Topic: The purpose of this study will be to examine the effects of a low-carbohy

Topic: The purpose of this study will be to examine the effects of a low-carbohydrate diet on endurance athletes performance
The study should be feasible, but need not be elaborate; a simple well-designed study incorporating elements of what you have learned in the course regarding research methods should be your goal. The resources and population must be available, and the research design, methods and plan should be within your capabilities as a student.
The research question(s) should be significant not only to the student, but also to the profession and/or population involved. The problem statement, background, and significance must be articulated demonstrating a good understanding of the literature reviewed and documenting the problem/issue that is the focus of the research study.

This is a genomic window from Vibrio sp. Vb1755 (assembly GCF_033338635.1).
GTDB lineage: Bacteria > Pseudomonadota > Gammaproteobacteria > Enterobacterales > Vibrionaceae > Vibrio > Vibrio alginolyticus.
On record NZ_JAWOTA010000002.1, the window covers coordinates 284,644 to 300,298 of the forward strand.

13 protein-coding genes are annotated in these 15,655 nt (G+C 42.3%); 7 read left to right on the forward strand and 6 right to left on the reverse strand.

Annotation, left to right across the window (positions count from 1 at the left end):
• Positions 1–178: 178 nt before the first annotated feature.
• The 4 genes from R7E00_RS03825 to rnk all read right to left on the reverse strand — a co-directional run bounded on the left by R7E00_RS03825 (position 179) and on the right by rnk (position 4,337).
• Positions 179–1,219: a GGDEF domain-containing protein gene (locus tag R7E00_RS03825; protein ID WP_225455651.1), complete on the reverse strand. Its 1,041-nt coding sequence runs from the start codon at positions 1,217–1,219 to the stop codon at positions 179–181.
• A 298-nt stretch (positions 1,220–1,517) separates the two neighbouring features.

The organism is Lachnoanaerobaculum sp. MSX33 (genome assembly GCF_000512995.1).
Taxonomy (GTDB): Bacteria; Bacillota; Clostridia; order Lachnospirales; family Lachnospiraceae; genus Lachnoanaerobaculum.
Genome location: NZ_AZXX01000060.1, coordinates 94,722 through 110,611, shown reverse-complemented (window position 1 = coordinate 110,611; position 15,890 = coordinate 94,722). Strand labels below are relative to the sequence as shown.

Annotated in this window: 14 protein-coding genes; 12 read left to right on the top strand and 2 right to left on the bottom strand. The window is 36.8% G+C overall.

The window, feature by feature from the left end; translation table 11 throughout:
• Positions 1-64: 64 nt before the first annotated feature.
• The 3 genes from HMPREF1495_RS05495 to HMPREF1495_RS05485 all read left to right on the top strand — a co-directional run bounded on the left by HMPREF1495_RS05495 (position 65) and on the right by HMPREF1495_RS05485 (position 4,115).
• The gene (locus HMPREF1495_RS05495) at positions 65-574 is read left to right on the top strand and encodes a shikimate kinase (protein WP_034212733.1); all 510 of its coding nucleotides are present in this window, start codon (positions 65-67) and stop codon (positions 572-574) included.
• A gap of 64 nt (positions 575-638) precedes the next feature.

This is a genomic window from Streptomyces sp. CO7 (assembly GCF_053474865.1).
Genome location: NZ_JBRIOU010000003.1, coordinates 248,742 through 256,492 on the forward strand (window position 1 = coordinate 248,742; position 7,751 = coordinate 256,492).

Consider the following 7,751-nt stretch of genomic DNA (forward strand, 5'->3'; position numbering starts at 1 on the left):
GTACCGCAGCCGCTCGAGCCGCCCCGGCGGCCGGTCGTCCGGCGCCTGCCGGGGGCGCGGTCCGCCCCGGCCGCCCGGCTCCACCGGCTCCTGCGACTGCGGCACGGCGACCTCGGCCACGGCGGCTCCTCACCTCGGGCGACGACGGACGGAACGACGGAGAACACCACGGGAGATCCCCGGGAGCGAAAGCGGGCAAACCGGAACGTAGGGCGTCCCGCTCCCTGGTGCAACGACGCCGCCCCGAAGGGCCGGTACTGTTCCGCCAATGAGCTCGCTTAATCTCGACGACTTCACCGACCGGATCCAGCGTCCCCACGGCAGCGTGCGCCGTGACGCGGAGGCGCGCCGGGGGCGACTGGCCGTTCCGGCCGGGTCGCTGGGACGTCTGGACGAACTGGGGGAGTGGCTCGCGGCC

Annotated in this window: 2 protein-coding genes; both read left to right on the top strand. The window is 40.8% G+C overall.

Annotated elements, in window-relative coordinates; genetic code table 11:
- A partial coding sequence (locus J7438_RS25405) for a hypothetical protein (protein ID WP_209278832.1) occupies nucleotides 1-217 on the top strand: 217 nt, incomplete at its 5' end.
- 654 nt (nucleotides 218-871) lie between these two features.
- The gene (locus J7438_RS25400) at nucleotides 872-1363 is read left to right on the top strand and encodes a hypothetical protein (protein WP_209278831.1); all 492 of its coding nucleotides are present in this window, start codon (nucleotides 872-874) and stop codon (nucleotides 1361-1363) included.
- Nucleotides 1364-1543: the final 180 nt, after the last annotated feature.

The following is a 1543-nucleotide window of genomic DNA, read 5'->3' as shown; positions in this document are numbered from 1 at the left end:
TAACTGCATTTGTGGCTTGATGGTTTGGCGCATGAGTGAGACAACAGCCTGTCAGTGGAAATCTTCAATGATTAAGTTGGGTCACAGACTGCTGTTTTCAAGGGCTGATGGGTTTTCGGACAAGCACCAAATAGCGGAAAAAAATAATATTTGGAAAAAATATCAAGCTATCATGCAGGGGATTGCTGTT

The proposal needs to be written using correct grammar and writing skills. Your writing should be scientific, concise, and straight-forward throughout your paper; avoid wordiness, rambling, run-on sentences, and sentence fragments. The proposal must be free of jargon, slang, colloquialisms, and personal pronouns (e.g., do not say, “I will recruit participants from…”). It must be formatted according to APA 7th ed. guidelines (i.e., double-spaced throughout, following title page, in-text citations, references, margins, headings, and punctuation guidelines).
Scope of the Research Proposal
The proposal should be 8 – 12 pages (2,000 – 3,000 words) content document that will include: the revisions from Assignment # 4A and Assignment # 4B and a minimum of 12 references, the majority of which should be from within the past 8 years. The title page, abstract, conceptual diagrams (as appropriate), references and appendices are in addition to the 12-page maximum. The final proposal should be submitted on Canvas by the due date/time. Turnitin.com will be utilized for this assignment.